The prosecution cannot appeal an acquittal. But saying Armstrong's ruling produced a 'manifest injustice,' the county attorney's office is asking the Supreme Court to decide whether judges in Kentucky should be allowed to consider facts in evidence that are based on their own knowledge.  Judges routinely take what is called 'judicial notice' of facts that are beyond dispute. For example, a judge will note that a crime that took place at 'Fourth and Broadway' occurred in Jefferson County, meaning the prosecution doesn't have to prove it.  Only facts that are 'not subject to reasonable dispute' can be 'judicially noticed.'

Under the rules, two categories of facts qualify: Those generally known in the county where the case is heard, and those that can be readily confirmed by 'sources whose accuracy cannot reasonably be questioned.'

But the rules in Kentucky are silent about whether a judge should be able to rely on his own knowledge in making such a declaration.

Assistant County Attorney Ben Wyman, who prosecuted Howlett and is representing his office before the Supreme Court, says they should not –— in part because judges can get things wrong. He said that's what happened in Howlett's case.

'The court went out of its way to find a reason, based on the court's own incorrect personal recollection, to dismiss a DUI case on grounds that were beyond any evidence or argument put forth by the parties,'  Wyman said.  He said Howlett's lawyer, Paul Gold, a former district judge, presented no proof or argument that the 'alleged burp' would have made any difference in the test, and did not ask Armstrong to take judicial notice of that phenomenon.  Plus, Wyman said, Armstrong misremembered the manual — it requires a delay only when the suspect 'regurgitates,' Wyman said, citing the 2000 edition of the Intoxilyzer manual.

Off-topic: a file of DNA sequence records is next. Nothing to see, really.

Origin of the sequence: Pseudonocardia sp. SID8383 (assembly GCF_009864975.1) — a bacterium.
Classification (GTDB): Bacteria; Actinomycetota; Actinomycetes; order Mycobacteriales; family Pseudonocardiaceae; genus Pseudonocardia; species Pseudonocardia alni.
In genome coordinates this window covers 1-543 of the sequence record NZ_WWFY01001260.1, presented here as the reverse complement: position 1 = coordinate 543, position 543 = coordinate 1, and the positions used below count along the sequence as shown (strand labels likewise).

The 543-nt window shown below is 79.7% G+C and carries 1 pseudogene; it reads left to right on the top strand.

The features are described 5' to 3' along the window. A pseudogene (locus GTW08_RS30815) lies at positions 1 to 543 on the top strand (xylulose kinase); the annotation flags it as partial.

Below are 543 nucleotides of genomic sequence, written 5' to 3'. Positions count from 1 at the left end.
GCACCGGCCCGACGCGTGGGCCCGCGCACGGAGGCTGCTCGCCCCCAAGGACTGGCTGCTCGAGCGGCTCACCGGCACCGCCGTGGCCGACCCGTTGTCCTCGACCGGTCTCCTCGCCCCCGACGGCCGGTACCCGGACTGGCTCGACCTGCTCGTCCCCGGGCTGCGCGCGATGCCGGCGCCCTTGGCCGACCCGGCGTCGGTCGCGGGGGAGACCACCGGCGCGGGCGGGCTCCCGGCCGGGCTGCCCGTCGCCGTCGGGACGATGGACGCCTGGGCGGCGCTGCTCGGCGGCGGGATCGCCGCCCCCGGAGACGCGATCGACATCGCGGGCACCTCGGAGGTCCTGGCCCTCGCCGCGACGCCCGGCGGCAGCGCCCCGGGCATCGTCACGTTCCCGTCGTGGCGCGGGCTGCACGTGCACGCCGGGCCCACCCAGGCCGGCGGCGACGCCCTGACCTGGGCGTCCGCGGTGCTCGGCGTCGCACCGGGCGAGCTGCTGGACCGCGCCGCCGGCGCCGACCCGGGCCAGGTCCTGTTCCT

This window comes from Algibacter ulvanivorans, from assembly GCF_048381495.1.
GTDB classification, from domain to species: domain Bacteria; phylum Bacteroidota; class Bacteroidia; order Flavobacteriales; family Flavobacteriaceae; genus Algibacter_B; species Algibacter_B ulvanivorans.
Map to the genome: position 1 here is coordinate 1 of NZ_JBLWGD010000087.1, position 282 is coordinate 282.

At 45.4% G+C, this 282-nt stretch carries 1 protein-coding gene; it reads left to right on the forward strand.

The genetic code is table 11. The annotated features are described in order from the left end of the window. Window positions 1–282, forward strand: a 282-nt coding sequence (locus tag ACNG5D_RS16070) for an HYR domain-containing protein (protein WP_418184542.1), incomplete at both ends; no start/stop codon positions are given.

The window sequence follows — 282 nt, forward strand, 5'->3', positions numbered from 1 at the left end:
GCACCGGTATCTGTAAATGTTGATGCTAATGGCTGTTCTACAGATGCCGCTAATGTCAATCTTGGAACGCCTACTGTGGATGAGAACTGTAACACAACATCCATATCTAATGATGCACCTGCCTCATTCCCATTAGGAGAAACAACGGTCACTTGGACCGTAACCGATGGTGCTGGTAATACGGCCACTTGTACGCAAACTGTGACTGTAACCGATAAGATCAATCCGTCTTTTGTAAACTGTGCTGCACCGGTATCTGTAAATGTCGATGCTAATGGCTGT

'The court … misunderstood ‘burp' versus ‘regurgitate,' Wyman said.  'The manifest injustice isn't that the commonwealth lost a DUI charge,'  Wyman said, 'it is how the commonwealth lost.'

On the broader issue — whether judges may rely on their own knowledge — Wyman said courts in Kentucky and elsewhere have said they may not.  For example, he noted that when a judge in California ruled that a defendant's statements made as he was recovering from surgery were involuntary and inadmissible — based on the judge's own experience recovering from anesthesia — he was overruled by a federal appeals court."
A couple of things are going on in this case that are remarkable.  The prosecutors suspect that the Judge ruled against them becasue of favoritism and that he used his ability to exercise "judicial notice" of a fact that he remembered as a "fig leaf."  Or as lawyers often say, "we need to give the judge a peg, to hang his hat on."  In other words, we expect that this or that finder of fact and law is inclined to rule this or that way--but we need to give him or her a reason to rule our way without embarassing them, or so they will be upheld on appeal. 

"Judicial Notice" of a fact is usually not terribly controversial, because it usually does not relate to technical aspects of evidence.  Here, the judge is supplying recollection of a technical fact that is built on a foundation supplied by the testimony of the defendant about burping.  It's a very interesting decision and outcome and it demonstrates that no issue in the law goes unexamined at one time or another.  It's actually pretty marvelous--a Supreme Court Case on burping.